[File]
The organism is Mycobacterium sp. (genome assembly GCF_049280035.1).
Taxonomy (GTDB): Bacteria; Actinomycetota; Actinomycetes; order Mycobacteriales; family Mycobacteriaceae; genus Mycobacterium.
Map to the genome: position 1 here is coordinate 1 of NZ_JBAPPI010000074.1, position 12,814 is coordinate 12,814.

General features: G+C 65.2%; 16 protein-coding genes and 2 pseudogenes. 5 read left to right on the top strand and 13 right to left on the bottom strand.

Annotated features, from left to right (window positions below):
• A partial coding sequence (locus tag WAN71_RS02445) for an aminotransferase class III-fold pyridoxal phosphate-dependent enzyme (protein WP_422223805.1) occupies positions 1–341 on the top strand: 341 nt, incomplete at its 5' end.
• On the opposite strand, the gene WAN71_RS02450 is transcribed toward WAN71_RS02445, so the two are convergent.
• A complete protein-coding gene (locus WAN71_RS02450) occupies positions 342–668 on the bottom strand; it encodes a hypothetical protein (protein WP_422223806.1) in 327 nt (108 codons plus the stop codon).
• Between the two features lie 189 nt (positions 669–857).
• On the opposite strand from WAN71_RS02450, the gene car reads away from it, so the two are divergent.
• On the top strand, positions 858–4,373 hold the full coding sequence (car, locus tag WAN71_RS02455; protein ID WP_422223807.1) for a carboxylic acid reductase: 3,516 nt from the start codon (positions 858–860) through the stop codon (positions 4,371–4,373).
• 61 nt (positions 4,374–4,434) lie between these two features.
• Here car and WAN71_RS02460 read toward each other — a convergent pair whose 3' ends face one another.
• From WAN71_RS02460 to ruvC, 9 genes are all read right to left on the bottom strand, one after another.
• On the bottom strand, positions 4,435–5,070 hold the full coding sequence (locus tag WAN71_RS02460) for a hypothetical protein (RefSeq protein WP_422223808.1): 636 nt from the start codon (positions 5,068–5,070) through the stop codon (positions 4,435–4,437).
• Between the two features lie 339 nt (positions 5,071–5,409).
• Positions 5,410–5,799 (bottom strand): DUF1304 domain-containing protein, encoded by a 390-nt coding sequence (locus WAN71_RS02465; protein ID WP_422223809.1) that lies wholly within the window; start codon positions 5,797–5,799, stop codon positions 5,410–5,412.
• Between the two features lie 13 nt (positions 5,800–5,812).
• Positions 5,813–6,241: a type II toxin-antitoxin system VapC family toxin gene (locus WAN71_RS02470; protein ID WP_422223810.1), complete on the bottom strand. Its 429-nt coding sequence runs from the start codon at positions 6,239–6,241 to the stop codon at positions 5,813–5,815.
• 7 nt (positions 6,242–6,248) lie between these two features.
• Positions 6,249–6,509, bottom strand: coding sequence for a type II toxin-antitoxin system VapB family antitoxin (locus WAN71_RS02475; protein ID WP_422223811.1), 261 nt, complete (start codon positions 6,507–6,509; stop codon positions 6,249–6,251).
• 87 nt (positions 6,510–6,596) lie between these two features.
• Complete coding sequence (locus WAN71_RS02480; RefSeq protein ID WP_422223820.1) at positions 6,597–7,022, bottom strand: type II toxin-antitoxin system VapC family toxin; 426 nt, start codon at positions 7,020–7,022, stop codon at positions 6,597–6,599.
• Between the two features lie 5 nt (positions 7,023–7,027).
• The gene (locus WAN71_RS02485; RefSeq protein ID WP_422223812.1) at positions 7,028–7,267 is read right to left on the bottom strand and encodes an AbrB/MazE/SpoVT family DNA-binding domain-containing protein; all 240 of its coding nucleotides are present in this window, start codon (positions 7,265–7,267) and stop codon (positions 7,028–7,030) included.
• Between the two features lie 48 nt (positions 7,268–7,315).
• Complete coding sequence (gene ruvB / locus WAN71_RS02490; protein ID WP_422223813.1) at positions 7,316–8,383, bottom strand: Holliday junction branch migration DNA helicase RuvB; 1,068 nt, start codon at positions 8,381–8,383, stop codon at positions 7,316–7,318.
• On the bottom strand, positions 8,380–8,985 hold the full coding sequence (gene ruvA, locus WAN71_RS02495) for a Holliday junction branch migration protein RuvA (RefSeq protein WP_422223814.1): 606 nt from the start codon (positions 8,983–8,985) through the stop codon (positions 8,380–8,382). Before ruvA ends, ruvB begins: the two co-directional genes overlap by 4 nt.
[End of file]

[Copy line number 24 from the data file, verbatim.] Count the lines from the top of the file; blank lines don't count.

• Between the two features lie 5 nt (positions 7,023–7,027).